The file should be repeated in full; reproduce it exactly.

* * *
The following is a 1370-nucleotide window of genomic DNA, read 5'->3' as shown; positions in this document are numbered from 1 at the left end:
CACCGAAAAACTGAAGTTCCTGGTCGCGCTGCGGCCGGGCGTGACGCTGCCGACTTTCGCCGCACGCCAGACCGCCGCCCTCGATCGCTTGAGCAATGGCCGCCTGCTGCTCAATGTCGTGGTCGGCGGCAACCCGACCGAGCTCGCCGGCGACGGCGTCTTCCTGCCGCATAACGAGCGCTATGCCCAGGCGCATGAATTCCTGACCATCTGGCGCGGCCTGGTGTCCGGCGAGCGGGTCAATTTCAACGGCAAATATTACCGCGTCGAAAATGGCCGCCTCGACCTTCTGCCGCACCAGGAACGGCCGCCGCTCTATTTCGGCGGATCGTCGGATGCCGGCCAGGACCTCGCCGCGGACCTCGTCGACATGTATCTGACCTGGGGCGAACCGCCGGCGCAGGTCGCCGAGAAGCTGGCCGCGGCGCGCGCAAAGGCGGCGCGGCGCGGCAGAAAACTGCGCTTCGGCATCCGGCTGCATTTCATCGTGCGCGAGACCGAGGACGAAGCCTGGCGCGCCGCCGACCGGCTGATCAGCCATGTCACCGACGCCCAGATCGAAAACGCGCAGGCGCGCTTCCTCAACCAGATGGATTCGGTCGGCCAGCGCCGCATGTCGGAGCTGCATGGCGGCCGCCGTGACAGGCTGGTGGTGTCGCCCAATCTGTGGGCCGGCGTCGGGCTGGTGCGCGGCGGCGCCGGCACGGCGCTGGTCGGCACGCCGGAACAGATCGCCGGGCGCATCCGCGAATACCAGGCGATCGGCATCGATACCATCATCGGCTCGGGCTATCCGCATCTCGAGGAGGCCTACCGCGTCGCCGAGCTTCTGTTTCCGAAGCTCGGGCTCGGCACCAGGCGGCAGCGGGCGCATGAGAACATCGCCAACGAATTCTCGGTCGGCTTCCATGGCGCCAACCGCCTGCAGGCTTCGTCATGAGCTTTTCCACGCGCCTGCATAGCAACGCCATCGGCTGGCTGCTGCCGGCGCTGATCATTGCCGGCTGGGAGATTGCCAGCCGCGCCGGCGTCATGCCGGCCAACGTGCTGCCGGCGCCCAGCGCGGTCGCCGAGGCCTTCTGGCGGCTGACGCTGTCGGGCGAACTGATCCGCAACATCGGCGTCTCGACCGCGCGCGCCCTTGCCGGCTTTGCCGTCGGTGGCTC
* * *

The following is a 1370-nucleotide window of genomic DNA, read 5'->3' as shown; positions in this document are numbered from 1 at the left end:
CACCGAAAAACTGAAGTTCCTGGTCGCGCTGCGGCCGGGCGTGACGCTGCCGACTTTCGCCGCACGCCAGACCGCCGCCCTCGATCGCTTGAGCAATGGCCGCCTGCTGCTCAATGTCGTGGTCGGCGGCAACCCGACCGAGCTCGCCGGCGACGGCGTCTTCCTGCCGCATAACGAGCGCTATGCCCAGGCGCATGAATTCCTGACCATCTGGCGCGGCCTGGTGTCCGGCGAGCGGGTCAATTTCAACGGCAAATATTACCGCGTCGAAAATGGCCGCCTCGACCTTCTGCCGCACCAGGAACGGCCGCCGCTCTATTTCGGCGGATCGTCGGATGCCGGCCAGGACCTCGCCGCGGACCTCGTCGACATGTATCTGACCTGGGGCGAACCGCCGGCGCAGGTCGCCGAGAAGCTGGCCGCGGCGCGCGCAAAGGCGGCGCGGCGCGGCAGAAAACTGCGCTTCGGCATCCGGCTGCATTTCATCGTGCGCGAGACCGAGGACGAAGCCTGGCGCGCCGCCGACCGGCTGATCAGCCATGTCACCGACGCCCAGATCGAAAACGCGCAGGCGCGCTTCCTCAACCAGATGGATTCGGTCGGCCAGCGCCGCATGTCGGAGCTGCATGGCGGCCGCCGTGACAGGCTGGTGGTGTCGCCCAATCTGTGGGCCGGCGTCGGGCTGGTGCGCGGCGGCGCCGGCACGGCGCTGGTCGGCACGCCGGAACAGATCGCCGGGCGCATCCGCGAATACCAGGCGATCGGCATCGATACCATCATCGGCTCGGGCTATCCGCATCTCGAGGAGGCCTACCGCGTCGCCGAGCTTCTGTTTCCGAAGCTCGGGCTCGGCACCAGGCGGCAGCGGGCGCATGAGAACATCGCCAACGAATTCTCGGTCGGCTTCCATGGCGCCAACCGCCTGCAGGCTTCGTCATGAGCTTTTCCACGCGCCTGCATAGCAACGCCATCGGCTGGCTGCTGCCGGCGCTGATCATTGCCGGCTGGGAGATTGCCAGCCGCGCCGGCGTCATGCCGGCCAACGTGCTGCCGGCGCCCAGCGCGGTCGCCGAGGCCTTCTGGCGGCTGACGCTGTCGGGCGAACTGATCCGCAACATCGGCGTCTCGACCGCGCGCGCCCTTGCCGGCTTTGCCGTCGGTGGCTC